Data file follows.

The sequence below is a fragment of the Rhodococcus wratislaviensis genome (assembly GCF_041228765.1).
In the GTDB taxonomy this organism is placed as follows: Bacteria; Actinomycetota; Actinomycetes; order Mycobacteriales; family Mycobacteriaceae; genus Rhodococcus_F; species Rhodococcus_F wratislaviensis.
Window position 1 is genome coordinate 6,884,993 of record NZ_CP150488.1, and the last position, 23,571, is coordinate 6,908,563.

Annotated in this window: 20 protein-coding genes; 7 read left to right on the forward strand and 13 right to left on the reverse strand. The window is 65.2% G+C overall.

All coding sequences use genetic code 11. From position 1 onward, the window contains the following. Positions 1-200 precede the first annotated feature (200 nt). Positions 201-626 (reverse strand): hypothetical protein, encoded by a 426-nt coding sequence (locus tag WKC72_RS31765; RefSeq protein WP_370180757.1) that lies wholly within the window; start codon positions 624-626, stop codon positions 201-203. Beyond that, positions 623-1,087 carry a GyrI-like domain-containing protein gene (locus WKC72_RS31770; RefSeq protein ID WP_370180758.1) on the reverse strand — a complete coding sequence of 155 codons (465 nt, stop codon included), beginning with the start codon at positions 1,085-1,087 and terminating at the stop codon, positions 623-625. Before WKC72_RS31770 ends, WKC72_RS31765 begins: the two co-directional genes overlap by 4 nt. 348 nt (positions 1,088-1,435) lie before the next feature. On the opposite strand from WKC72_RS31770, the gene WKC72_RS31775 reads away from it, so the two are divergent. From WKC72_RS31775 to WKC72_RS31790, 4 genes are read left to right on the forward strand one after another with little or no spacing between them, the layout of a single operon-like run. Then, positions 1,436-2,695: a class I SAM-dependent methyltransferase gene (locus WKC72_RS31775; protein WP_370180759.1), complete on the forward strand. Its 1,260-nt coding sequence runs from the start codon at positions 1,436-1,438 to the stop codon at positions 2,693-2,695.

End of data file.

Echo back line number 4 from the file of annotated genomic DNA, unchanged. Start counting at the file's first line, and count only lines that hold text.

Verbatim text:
Annotated in this window: 20 protein-coding genes; 7 read left to right on the forward strand and 13 right to left on the reverse strand. The window is 65.2% G+C overall.